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Comment: TV size vs. refresh rate (Score 4, Insightful) 401

by hcdejong (#36132942) Attached to: The Rules of Thumb For Tech Purchasing

I find this statement to be true more for computer monitors than for television screens. Too many people end up with TV screens so large that the individual pixels become annoyingly visible. HD mitigates this, but most channels still use SD.

Pick a TV screen size that's appropriate for your viewing distance, instead of the bigger == better fallacy.

Comment: Re:NASA and the USA (Score 1) 139

by hcdejong (#36045430) Attached to: NASA Gravity Probe Confirms Two Einstein Predictions

Whoa there. There was no bashing going on in my comment.

GP said "...the massive foresight it must have taken at launch time to make them relevant decades later". I thought GP was referring to Gravity Probe B. GP was launched 7 years ago, not decades. Its equipment was developed specifically for this mission. Development took a long time, but the ultimate goal was always clear, in other words Gravity Probe B's results are due to proper planning. Not 'foresight'.

Foresight is defined as "The ability to predict ... what will happen or be needed in the future". In this context, I assumed that GP meant 'a probe was launched decades ago with some instruments on board that we, decades later, figured out to be useful for confirming Einstein's predictions'.

Comment: Re:NASA and the USA (Score 1) 139

by hcdejong (#36034642) Attached to: NASA Gravity Probe Confirms Two Einstein Predictions

the massive foresight it must have taken at launch time to make them relevant decades later,

The satellite we're talking about here was launched in 2004. The project ran for much longer, that time was spent developing the technology. FTFA:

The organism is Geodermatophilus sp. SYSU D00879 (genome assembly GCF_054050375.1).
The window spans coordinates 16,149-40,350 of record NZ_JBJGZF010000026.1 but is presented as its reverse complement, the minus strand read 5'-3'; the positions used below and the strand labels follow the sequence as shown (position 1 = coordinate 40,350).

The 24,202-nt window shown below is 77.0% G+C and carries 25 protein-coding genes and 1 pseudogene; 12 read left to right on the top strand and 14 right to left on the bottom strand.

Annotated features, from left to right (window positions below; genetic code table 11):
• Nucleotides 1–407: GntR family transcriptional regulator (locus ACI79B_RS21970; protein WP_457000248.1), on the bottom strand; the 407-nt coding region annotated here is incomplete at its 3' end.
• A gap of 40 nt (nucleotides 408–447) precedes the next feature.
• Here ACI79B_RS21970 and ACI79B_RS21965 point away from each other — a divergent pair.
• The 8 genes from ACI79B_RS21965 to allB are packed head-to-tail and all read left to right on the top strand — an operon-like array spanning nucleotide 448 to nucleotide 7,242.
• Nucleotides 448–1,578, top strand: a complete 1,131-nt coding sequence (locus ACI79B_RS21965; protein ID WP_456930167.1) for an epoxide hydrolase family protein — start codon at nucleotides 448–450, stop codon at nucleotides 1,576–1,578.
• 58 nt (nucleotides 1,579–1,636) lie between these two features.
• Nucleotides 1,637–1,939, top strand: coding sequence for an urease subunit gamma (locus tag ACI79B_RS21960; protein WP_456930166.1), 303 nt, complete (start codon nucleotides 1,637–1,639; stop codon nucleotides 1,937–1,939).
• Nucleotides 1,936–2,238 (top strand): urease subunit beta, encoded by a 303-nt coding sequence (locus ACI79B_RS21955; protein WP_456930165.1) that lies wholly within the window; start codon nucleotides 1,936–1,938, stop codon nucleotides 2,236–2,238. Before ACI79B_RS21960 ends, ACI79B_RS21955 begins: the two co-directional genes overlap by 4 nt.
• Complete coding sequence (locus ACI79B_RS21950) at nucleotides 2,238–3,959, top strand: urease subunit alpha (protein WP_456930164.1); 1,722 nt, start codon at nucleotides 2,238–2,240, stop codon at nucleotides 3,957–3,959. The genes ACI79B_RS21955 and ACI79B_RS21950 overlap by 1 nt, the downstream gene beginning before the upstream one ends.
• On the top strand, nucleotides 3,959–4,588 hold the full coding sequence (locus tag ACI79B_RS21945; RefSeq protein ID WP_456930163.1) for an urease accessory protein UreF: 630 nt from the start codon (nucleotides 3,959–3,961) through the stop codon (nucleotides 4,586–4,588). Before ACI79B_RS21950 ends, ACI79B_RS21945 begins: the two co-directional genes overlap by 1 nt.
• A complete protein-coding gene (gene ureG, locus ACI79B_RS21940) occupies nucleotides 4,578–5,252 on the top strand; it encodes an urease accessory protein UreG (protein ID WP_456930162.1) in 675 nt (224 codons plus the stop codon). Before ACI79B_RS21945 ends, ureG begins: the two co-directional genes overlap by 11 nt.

Decades of research and testing led to groundbreaking technologies to control environmental disturbances that could affect the spacecraft, such as aerodynamic drag, magnetic fields and thermal variations. Furthermore, the mission's star tracker and gyroscopes were the most precise ever designed and produced.

Very impressive research, yes. 'Massive foresight', not so much.

Comment: Re:AIBO is dead? (Score 1) 245

by hcdejong (#35975126) Attached to: If You're Going To Kill It, Open Source It

Beta vs VHS -> Sony collected royalties for over two decades on Beta in the form of Betacam recording and the professional TV industry (where image quality did in fact matter more).

The only thing Betacam and Betamax have in common is the physical tape cassette. Betacam ran at ~6x the speed of Betamax and used a different recording format to achieve much higher quality.

DAT vs standard audiotape vs CD Audio -> DAT was actually very popular in Europe and Asia for a good while. Licensing restrictions and "piracy worries" kept it mostly out of the US thanks to the MafiAA.

DAT was popular in the professional audio industry as it was the first relatively affordable digital recording medium. Still, the technology used meant it was much more expensive initially than the analogue cassettes it replaced. The digital copy protection imposed by the *AA was an issue in Europe as much as the USA. Lack of sales volume kept the price high.